Brent Bozell
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After the mass shooting in Tucson, Ariz. of Rep. Gabrielle Giffords, a federal judge and other bystanders, President Obama gave one of those unite-the-divide speeches that give journalists leg thrills. We need to "sharpen our instincts for empathy," he said.

He lamented political finger-pointing: "It's important for us to pause for a moment and make sure that we are talking with each other in a way that heals, not a way that wounds." The initial speculation was that conservatives were responsible for the Tucson horror. Even after this proved to be false, the attacks were relentless, with a barrage of media reports on the alleged excesses and mean-spiritedness of the Tea Party and all things right of center.

On Labor Day, Teamsters President James Hoffa Jr. was in Detroit addressing a rally starring the president. Hoffa told Obama there was a "war on workers," and the unions were Obama's "army." He said: "We are ready to march. Let's take these sons of bitches out and give America back to an America where we belong." Obama then showed up and said that voters would be looking for "straight shooters." The rhetoric was just fine by him.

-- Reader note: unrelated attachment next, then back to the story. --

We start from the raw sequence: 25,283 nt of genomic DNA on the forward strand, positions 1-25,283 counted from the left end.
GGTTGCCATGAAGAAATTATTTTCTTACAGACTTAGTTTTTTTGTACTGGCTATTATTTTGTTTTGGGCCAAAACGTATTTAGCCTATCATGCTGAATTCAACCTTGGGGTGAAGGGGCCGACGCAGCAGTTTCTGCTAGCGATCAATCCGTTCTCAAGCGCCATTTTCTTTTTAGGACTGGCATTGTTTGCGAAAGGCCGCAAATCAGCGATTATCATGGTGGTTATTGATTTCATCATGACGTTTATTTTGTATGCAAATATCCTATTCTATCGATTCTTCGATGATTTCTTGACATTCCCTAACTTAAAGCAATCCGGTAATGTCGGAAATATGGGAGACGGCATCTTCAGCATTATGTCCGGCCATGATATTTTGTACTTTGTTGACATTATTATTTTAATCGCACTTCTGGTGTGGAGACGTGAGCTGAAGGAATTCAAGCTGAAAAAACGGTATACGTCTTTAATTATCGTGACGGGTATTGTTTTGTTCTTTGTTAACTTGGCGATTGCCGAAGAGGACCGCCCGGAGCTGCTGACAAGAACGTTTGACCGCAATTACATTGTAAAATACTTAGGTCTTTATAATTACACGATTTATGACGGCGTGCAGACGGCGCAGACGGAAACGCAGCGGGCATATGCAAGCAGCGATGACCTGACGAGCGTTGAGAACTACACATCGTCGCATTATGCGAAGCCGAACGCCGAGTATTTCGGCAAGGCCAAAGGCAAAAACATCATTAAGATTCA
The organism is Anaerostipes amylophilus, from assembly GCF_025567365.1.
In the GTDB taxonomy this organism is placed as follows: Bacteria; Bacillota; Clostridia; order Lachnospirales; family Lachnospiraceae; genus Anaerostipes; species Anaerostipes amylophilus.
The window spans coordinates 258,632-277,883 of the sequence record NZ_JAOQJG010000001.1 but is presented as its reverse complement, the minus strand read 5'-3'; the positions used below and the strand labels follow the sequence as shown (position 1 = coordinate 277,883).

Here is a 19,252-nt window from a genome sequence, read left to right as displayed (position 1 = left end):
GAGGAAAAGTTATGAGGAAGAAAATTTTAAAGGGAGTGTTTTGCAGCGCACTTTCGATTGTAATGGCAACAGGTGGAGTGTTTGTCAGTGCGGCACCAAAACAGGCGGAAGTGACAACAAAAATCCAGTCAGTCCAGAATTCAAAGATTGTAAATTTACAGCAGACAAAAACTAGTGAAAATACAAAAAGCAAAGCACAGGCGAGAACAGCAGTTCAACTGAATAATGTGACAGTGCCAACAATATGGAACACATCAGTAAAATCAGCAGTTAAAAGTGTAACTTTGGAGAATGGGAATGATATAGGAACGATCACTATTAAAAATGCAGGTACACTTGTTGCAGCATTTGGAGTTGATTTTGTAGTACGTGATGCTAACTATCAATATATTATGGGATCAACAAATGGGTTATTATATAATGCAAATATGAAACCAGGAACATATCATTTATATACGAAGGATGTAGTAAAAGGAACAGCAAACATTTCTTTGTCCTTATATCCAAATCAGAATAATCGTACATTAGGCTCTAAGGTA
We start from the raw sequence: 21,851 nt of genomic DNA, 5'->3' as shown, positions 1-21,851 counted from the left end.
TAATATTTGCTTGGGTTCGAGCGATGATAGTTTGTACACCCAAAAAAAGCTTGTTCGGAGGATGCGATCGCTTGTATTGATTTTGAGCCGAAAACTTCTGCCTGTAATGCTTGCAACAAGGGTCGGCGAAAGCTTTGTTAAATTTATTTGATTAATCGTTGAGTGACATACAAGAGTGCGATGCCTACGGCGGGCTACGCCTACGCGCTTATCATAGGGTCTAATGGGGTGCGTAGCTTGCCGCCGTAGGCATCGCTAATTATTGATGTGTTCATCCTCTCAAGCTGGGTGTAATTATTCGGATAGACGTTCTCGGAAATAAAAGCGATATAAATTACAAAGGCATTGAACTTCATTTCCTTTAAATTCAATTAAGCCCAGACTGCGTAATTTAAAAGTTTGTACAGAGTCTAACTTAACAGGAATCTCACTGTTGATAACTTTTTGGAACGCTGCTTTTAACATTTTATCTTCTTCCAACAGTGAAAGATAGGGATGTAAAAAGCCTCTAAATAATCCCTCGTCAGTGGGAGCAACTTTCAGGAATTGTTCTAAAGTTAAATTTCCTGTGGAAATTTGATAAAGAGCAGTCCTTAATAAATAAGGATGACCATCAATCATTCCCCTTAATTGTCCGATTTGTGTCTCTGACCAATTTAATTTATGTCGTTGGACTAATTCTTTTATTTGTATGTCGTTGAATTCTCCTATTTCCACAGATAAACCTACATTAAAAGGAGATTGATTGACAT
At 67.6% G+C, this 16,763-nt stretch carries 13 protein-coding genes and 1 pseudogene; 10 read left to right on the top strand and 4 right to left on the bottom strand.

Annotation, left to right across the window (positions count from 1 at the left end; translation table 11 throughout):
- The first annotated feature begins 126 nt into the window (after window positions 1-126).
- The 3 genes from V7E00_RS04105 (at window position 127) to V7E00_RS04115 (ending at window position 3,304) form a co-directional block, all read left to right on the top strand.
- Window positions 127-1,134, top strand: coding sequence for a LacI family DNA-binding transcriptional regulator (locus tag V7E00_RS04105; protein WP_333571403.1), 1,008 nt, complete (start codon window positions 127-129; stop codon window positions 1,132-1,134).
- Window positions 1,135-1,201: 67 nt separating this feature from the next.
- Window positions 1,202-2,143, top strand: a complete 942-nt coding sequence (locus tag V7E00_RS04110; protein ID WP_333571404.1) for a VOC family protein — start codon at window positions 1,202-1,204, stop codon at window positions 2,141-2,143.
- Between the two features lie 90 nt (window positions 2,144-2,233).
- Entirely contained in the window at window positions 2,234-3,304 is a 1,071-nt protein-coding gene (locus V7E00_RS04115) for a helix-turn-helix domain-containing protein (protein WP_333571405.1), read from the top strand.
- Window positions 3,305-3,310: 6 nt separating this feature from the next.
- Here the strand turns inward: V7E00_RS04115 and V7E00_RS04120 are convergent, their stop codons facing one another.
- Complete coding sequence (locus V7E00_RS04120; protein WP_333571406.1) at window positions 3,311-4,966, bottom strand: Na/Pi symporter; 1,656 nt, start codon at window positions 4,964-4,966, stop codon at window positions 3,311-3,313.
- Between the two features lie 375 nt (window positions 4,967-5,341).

The same media that mercilessly attacked conservatives after the Giffords shooting couldn't ignore this, you say? True, the venue was too high profile: a union leader at an Obama rally on Labor Day. While ABC, CBS and NBC were compelled to notice, there was virtually no outrage. Indeed, The Washington Post and The New York Times skipped right over it.

So much for "all the news that's fit to print."

Were a conservative -- Perry, Palin, Bachmann -- to talk in martial terms about "taking out" the opponent, the media headlines would immediately scream "Conservatives Threaten President." Minutes later, there would be calls on the Justice Department to investigate this physical threat.

But leftists can use these terms at will. A month ago, Politico reported on an anonymous Democratic strategist with White House ties declaring, "Unless things change and Obama can run on accomplishments, he will have to kill Romney." ABC, CBS and NBC skipped that one. The Post and the Times stepped over it, too.

On Aug. 22, at a Congressional Black Caucus event in Miami, Congressman Andre Carson, D-Ind., said, "Some of these folks in Congress right now would love to see us as second-class citizens...Some of them in Congress right now of this Tea Party would love to see you and me...hanging on a tree."

Carson clearly didn't think about talking "in a way that heals, not a way that wounds." But ABC, CBS and NBC all skipped that one, too, as did the Post. The New York Times ran a brief item on how Rep. Allen West was thinking about quitting the Black Caucus over Carson's remarks.

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Brent Bozell

Founder and President of the Media Research Center, Brent Bozell runs the largest media watchdog organization in America.
 
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